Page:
When Christ deprived Himself of being God, He entered the humble state of “being” man. There was something He possessed, making it proper to say that He was “in the form of God,” which He laid aside when appearing in the form of a servant and in the likeness of human beings. This “something” was the Father; the Father was in Him. The Greek definition of “in” is “one” or same “being.” Jesus said in John 14:11, "Believe Me that I am in the Father and the Father is in Me; otherwise believe because of the works themselves” (NASB).

In any case, be assured that His ability to perform “acts of the Father” is not of His moral qualities. Nor, is there any conceivable sense that He deprived Himself of the power of working miracles, so that He might take upon Himself the “form of a servant.” He maintained both elements of His humble state. All the miracles He performed when He maintained the form of a servant, or in His lowly and humble condition, were performed by the power of God (life of God), which was in Him.

Once we accept Jesus Christ as Lord and Savior, He implants the Holy Spirit (power of God) inside of us, then places us in Him, and hides Himself in the Father (Colossians 3:3). John 14:20 reveals this: "In that day you will know that I am in My Father, and you in Me, and I in you” (NASB).

This is why, after Salvation, we are able to accomplish supernatural acts such as “casting out demons,” “healing the sick,” and other likeminded miracles. By going through the process in John 14:20, we inherit all the same attributes of Christ Himself, except one important quality - being God.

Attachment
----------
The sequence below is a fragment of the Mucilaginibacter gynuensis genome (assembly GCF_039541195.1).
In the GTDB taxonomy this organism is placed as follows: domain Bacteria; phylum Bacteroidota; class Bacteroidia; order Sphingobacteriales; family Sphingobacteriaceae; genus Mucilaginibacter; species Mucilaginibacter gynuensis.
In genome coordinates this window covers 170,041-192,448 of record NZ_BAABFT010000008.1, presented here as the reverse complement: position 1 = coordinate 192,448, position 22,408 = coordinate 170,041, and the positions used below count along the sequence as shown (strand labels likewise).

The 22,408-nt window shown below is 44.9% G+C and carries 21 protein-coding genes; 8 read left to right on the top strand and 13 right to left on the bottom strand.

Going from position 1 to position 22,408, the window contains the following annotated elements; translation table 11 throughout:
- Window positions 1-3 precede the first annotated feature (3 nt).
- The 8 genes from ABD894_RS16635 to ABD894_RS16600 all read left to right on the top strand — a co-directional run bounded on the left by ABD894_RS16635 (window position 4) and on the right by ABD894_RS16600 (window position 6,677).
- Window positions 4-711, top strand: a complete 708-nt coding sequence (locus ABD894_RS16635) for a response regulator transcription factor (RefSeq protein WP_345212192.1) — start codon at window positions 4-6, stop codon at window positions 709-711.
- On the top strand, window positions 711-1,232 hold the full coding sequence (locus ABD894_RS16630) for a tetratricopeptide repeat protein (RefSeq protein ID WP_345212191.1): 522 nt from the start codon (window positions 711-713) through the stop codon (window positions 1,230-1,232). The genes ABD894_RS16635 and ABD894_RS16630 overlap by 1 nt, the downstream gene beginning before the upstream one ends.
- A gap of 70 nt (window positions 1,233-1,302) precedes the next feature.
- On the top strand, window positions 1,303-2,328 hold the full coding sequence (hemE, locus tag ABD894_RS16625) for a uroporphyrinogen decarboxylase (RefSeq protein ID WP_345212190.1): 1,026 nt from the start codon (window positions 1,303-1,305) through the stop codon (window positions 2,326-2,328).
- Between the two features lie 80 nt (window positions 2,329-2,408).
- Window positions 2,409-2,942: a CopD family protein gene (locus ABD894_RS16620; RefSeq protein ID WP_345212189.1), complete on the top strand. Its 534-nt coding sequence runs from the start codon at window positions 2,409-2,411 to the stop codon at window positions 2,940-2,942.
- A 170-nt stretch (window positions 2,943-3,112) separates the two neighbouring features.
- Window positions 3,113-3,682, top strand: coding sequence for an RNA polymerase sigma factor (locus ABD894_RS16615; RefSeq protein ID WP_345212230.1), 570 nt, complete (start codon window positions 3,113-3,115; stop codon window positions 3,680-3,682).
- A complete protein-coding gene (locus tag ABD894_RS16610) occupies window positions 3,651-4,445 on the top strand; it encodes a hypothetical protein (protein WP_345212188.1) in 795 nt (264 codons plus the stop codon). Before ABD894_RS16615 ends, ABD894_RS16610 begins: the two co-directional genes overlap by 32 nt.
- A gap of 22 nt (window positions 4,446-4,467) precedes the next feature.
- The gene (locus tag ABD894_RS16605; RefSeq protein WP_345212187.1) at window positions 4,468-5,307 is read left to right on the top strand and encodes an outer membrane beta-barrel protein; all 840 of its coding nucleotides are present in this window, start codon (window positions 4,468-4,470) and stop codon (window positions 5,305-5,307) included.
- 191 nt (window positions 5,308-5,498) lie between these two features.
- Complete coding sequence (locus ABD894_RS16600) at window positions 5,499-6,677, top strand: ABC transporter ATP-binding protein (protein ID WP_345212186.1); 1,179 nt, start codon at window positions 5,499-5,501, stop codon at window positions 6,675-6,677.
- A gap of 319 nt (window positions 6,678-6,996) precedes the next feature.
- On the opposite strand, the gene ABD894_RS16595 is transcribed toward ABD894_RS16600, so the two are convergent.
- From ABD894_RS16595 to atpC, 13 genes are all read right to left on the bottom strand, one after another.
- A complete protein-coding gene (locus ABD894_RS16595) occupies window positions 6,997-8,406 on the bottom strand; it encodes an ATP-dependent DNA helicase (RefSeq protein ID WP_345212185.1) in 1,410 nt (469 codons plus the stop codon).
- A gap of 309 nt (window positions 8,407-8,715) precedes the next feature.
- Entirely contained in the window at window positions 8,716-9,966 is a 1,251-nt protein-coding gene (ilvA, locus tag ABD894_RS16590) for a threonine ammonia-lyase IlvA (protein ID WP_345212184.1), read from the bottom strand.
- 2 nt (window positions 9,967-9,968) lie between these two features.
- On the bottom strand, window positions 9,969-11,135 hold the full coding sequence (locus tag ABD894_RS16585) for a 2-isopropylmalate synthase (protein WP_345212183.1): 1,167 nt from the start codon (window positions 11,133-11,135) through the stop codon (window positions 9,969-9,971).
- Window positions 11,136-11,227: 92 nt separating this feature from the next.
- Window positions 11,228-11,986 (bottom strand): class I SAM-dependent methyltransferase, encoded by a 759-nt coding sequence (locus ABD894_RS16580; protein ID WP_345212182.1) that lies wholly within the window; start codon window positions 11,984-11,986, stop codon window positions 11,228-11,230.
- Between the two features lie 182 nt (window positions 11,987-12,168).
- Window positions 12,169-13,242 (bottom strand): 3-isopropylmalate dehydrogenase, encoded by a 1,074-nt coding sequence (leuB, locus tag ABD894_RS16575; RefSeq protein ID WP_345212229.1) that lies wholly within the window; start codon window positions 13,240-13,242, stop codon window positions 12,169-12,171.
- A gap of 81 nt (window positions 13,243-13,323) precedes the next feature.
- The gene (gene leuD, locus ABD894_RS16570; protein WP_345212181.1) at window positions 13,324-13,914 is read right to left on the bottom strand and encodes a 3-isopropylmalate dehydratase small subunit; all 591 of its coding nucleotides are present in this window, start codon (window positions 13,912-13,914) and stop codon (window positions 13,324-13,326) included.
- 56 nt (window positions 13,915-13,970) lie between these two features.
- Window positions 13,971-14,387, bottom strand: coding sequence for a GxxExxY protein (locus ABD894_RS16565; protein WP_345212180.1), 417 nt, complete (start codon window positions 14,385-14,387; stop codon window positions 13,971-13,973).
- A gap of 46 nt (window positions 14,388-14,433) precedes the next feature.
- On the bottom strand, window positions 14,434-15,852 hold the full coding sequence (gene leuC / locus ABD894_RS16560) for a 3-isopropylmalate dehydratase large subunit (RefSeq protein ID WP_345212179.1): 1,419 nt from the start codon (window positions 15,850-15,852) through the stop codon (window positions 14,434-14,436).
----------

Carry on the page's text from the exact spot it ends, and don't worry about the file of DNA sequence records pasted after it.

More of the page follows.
We, of course, cannot fully understand the manifestation of God’s glory that He may make in the heavenly world - at least on this side of Salvation. Nothing forbids us, however, to suppose that we are given partial visibility to the manifestations, i.e. some splendor and magnificence of God in the view of the Great Sovereign of the universe.

“He who is the blessed and only Sovereign, the King of kings and Lord of lords, who alone possesses immortality and dwells in unapproachable light, whom no man has seen or can see. To Him be honor and eternal dominion! Amen” (1 Timothy 6:15-16).

The Lord Jesus possessed God’s glory (visible manifestation or splendor), indicating the nature of God, before his incarnation and maintained it throughout His divine ministry. This is truly worthy of an Amen!

[1] “Strong’s Concordance,” e-sword® version 9.8.3. Copyright ©2000-2011 by Rick Meyers.
http://www.e-sword.net  (accessed September 25, 2012). 

All Scriptures, unless otherwise stated, are taken from the New American Standard Bible, © Copyright 1960, 1962, 1963, 1968, 1971, 1972, 1973, 1975, 1977, 1995 by The Lockman Foundation. Used by permission.

Scriptures marked KJV are taken from the Holy Bible, King James Version, public domain.

Next time: Jesus as the Son